Venezuela's presidential election will take place next Sunday, Oct. 7. In this period of the campaign, the media landscape in the country is polarized between supporters of President Hugo Chávez and opposition candidate Henrique Capriles. An analysis from BBC revealed that while the Venezuelan government has built a media empire of five public broadcasters, the state-run channels have only a slim 5.4 percent of the audience share, according to an investigation by AGB Panamericana.
The newspaper Diário de Natal, which circulates in the state of Rio Grande do Norte, announced the end of its print edition on Tuesday, Oct. 2, reported the news website No Minuto. In a statement, the newspaper's management said the newspaper would transition to an online-only format and that it would "prioritize and amplify the electronic version."
A journalist from Ecuador was threatened by two men who burst into his newsroom on Sept. 23, reported the Ecuadorian NGO Fundamedios. Reporter Alejandro Escudero works for the weekly Independiente in the city of Nueva Loja, a northeastern province in Sucumbíos, the organization said.
A Colombian journalist claimed that criminal gangs he reported on were planning to kill him, reported the newspaper El Meridiano de Sucre.
A Guatemalan columnist received death threats against her and her family after denouncing the sexual abuse of girls in a cotton plantation, Cerigua reported.
The Information Safety bill that is currently being considered by Panama’s National Assembly could represent a threat to freedom of expression in that country, according to several journalists’ unions and associations, the newspaper La Estrella reported.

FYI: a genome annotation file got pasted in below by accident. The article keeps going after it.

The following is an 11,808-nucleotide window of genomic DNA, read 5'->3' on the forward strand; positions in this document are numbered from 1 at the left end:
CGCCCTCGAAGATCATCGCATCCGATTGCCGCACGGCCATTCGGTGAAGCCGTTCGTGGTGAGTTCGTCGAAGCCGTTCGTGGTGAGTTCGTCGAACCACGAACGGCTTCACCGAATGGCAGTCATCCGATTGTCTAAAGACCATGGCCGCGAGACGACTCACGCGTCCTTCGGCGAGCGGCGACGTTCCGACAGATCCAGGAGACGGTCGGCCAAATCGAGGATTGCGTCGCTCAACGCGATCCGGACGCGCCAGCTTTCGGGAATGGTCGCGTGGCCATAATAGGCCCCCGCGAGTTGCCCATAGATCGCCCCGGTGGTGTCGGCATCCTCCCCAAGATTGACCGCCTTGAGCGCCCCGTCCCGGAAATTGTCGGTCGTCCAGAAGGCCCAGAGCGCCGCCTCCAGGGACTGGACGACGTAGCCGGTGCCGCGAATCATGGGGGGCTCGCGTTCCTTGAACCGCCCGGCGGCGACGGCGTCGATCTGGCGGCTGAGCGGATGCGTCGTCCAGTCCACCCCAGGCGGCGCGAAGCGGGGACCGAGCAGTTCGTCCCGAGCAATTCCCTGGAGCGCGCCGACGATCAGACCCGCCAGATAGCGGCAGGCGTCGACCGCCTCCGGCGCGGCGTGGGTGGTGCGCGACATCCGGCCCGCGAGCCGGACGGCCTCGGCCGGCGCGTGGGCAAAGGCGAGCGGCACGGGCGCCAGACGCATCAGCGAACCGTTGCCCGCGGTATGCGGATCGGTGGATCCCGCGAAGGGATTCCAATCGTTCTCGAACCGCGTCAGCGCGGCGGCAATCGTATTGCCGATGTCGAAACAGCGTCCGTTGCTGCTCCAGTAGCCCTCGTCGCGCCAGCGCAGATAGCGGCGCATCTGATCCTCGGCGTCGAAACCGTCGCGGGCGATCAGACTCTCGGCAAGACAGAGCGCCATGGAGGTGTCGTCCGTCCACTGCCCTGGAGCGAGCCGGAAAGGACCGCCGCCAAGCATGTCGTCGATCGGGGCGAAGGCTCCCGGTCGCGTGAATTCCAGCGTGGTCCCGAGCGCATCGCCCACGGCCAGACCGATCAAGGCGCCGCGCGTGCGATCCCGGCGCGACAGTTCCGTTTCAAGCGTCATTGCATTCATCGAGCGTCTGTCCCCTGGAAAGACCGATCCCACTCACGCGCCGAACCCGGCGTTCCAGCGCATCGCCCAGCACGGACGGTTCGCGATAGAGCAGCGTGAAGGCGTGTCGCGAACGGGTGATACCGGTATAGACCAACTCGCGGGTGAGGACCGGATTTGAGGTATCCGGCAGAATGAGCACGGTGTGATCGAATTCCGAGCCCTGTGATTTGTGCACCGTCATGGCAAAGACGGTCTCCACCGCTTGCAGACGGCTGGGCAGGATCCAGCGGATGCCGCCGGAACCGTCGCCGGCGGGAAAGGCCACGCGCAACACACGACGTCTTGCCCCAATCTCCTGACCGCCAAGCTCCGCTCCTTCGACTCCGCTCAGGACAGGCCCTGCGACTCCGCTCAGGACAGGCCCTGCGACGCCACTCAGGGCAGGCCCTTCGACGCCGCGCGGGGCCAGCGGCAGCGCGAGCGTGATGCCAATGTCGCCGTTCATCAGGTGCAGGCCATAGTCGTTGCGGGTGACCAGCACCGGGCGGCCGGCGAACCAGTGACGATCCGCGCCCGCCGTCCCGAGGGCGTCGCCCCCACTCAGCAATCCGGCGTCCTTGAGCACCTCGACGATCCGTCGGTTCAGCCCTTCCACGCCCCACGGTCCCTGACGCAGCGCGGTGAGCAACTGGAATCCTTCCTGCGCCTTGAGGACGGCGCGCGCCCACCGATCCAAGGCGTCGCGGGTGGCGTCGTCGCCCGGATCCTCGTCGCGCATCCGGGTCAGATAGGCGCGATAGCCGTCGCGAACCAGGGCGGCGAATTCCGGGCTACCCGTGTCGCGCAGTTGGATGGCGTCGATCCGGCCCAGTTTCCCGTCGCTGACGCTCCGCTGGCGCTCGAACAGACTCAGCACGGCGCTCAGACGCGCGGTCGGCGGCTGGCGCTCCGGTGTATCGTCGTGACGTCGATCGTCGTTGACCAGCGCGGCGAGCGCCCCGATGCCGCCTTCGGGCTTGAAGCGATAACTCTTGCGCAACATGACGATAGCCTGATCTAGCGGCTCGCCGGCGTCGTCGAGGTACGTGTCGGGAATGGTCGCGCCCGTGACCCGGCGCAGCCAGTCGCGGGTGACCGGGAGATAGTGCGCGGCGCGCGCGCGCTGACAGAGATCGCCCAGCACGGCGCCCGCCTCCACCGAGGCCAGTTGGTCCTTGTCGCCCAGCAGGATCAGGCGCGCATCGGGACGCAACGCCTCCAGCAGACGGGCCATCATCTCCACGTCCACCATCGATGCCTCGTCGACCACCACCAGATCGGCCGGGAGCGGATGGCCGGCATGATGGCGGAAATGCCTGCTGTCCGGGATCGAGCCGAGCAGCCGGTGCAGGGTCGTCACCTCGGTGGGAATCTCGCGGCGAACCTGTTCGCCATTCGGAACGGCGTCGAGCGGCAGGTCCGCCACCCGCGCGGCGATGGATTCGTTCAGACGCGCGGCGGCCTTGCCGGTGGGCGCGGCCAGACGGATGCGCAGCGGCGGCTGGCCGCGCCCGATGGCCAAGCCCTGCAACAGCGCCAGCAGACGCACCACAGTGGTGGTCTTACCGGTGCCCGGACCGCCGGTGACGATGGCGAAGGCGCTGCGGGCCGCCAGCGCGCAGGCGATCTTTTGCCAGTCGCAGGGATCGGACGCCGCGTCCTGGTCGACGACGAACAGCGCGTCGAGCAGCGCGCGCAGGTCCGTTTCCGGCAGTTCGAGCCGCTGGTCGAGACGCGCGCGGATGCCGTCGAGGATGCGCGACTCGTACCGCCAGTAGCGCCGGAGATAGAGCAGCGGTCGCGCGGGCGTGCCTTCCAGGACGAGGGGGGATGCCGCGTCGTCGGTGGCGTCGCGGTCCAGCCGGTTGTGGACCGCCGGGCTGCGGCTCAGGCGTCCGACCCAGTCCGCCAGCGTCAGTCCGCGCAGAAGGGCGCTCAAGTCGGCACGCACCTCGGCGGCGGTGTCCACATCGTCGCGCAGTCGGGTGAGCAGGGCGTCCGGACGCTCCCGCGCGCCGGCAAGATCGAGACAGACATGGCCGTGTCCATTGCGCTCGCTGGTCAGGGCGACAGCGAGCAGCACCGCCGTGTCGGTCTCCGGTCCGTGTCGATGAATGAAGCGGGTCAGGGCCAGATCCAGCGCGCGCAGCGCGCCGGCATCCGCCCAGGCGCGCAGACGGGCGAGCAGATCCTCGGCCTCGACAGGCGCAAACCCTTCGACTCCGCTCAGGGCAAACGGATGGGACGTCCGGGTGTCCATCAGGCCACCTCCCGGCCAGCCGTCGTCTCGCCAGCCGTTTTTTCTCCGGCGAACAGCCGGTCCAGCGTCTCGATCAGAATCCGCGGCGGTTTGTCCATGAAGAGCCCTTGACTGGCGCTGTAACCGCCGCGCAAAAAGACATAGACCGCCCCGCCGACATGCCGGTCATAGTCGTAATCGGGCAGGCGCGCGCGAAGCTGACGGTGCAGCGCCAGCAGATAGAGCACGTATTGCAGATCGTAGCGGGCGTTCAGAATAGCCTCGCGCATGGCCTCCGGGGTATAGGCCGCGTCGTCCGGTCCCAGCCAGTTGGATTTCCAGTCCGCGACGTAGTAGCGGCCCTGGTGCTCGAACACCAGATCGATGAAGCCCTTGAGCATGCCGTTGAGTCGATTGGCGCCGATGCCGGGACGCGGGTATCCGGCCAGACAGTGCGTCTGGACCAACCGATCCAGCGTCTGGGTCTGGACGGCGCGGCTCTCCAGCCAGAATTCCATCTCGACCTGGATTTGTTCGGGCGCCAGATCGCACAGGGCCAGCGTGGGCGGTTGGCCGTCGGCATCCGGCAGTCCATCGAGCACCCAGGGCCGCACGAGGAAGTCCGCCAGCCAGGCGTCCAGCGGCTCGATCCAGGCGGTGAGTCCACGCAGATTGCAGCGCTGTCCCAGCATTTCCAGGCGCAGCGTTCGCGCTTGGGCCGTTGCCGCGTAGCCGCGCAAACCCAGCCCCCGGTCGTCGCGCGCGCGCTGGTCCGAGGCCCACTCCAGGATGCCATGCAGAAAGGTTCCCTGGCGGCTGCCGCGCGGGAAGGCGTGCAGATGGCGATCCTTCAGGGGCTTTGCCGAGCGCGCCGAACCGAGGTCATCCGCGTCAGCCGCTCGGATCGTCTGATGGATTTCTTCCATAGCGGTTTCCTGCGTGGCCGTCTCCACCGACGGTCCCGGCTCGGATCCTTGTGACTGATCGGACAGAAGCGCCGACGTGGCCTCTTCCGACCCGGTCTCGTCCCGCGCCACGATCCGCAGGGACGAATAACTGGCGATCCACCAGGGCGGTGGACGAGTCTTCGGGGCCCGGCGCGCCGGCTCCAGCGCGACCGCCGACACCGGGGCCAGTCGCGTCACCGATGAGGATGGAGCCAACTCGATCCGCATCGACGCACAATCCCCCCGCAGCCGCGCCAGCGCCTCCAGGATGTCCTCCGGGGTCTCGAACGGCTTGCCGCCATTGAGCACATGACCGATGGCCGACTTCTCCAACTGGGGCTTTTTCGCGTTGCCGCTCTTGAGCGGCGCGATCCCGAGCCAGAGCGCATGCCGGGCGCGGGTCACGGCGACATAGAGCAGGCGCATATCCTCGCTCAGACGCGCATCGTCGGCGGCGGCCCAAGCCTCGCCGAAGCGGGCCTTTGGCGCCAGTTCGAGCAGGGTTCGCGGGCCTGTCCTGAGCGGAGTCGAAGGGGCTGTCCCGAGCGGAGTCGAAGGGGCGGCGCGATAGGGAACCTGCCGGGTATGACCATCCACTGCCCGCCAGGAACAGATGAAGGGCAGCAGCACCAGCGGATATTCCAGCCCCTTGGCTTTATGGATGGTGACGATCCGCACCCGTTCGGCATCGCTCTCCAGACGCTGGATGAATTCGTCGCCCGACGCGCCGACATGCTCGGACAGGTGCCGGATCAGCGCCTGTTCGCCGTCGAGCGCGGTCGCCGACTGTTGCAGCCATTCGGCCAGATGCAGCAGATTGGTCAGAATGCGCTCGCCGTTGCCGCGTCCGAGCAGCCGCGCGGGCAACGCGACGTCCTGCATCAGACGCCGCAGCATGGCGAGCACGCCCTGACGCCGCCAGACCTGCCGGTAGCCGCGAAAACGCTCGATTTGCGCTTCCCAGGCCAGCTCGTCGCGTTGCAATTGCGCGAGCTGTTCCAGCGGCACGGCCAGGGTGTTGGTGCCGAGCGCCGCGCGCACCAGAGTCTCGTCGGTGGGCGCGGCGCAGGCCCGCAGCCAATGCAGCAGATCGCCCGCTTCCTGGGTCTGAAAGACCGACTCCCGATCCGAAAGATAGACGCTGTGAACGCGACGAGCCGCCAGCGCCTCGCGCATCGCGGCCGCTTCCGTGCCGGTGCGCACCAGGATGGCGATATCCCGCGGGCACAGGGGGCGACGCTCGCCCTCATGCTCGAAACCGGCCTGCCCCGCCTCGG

Documents found by police in Nicaragua contain the name of a top executive with Mexico’s media giant Televisa in a recent money laundering scandal involving the two countries, according to the radio network Noticias MVS.
The United States and Cuba are at opposite extremes of Freedom House’s Freedom on the Net 2012 report. According to the New York-based organization, the United States was ranked the second most “free” country in the world for online expression, while Cuba was listed as the second to worst.
Police arrested a Mexican journalist for recording a confrontation after an election from the window of his hotel room in the city of Motozintla, Chiapas, near the Guatemalan border, reported the news agency ANSA.
Brazilian reporter Patrícia Cornils got a surprising response after sharing on Facebook a Google Docs worksheet listing fires in the favelas of São Paulo. Several people joined the collaborative reporting project that became Fogo no Barraco (Fire in the Shanty), an interactive map that cross references data on fires with real estate appreciation near the affected areas. The map demonstrates the journalistic possibilities of online collaboration and crowdsourcing information.
Ecuador's Electoral Court (TCE in Spanish) sentenced a magazine to pay $80,000 for publishing an editorial on Sept. 26, reported the newspaper El Universo.
Costa Rica’s oldest English-language newspaper, The Tico Times, announced on its website that it would stop publishing its print edition as of Friday, Sept. 28. The Associated Press reported that the 56-year-old newspaper laid off its entire 16-person staff on Tuesday, Sept. 25, and will restructure its business into an online-only publication.